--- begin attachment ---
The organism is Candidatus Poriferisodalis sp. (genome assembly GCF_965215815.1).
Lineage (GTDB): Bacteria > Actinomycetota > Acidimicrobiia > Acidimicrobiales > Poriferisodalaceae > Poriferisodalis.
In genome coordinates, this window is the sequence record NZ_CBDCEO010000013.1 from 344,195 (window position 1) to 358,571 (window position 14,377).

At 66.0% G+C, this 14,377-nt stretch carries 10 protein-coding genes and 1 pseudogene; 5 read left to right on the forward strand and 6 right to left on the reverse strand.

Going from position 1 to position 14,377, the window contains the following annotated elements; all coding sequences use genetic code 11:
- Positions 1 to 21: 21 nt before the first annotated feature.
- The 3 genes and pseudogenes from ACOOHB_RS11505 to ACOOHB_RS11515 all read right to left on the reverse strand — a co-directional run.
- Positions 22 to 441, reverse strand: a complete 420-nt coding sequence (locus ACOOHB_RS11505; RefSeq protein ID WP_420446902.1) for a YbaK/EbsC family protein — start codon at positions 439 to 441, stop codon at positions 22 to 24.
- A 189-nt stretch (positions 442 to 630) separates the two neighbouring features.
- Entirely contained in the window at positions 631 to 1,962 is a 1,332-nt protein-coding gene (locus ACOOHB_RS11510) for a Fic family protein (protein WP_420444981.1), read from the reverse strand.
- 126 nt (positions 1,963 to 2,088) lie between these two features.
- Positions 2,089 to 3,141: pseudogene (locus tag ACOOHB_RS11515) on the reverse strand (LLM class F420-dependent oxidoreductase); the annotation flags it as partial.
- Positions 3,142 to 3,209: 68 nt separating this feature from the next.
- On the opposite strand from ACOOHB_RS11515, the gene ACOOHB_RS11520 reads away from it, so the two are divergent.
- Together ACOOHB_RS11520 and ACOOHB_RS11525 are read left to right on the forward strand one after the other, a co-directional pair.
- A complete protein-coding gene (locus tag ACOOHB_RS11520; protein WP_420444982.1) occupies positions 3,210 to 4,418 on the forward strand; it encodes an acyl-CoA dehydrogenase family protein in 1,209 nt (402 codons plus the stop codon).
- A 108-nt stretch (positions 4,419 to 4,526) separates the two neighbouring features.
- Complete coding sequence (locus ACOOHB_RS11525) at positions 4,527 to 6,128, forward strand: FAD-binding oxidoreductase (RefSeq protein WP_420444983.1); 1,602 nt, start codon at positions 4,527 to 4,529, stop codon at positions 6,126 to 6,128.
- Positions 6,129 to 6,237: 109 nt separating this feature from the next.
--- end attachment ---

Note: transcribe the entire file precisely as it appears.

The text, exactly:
The organism is Candidatus Poriferisodalis sp. (genome assembly GCF_965215815.1).
Lineage (GTDB): Bacteria > Actinomycetota > Acidimicrobiia > Acidimicrobiales > Poriferisodalaceae > Poriferisodalis.
In genome coordinates, this window is the sequence record NZ_CBDCEO010000013.1 from 344,195 (window position 1) to 358,571 (window position 14,377).

At 66.0% G+C, this 14,377-nt stretch carries 10 protein-coding genes and 1 pseudogene; 5 read left to right on the forward strand and 6 right to left on the reverse strand.

Going from position 1 to position 14,377, the window contains the following annotated elements; all coding sequences use genetic code 11:
- Positions 1 to 21: 21 nt before the first annotated feature.
- The 3 genes and pseudogenes from ACOOHB_RS11505 to ACOOHB_RS11515 all read right to left on the reverse strand — a co-directional run.
- Positions 22 to 441, reverse strand: a complete 420-nt coding sequence (locus ACOOHB_RS11505; RefSeq protein ID WP_420446902.1) for a YbaK/EbsC family protein — start codon at positions 439 to 441, stop codon at positions 22 to 24.
- A 189-nt stretch (positions 442 to 630) separates the two neighbouring features.
- Entirely contained in the window at positions 631 to 1,962 is a 1,332-nt protein-coding gene (locus ACOOHB_RS11510) for a Fic family protein (protein WP_420444981.1), read from the reverse strand.
- 126 nt (positions 1,963 to 2,088) lie between these two features.
- Positions 2,089 to 3,141: pseudogene (locus tag ACOOHB_RS11515) on the reverse strand (LLM class F420-dependent oxidoreductase); the annotation flags it as partial.
- Positions 3,142 to 3,209: 68 nt separating this feature from the next.
- On the opposite strand from ACOOHB_RS11515, the gene ACOOHB_RS11520 reads away from it, so the two are divergent.
- Together ACOOHB_RS11520 and ACOOHB_RS11525 are read left to right on the forward strand one after the other, a co-directional pair.
- A complete protein-coding gene (locus tag ACOOHB_RS11520; protein WP_420444982.1) occupies positions 3,210 to 4,418 on the forward strand; it encodes an acyl-CoA dehydrogenase family protein in 1,209 nt (402 codons plus the stop codon).
- A 108-nt stretch (positions 4,419 to 4,526) separates the two neighbouring features.
- Complete coding sequence (locus ACOOHB_RS11525) at positions 4,527 to 6,128, forward strand: FAD-binding oxidoreductase (RefSeq protein WP_420444983.1); 1,602 nt, start codon at positions 4,527 to 4,529, stop codon at positions 6,126 to 6,128.
- Positions 6,129 to 6,237: 109 nt separating this feature from the next.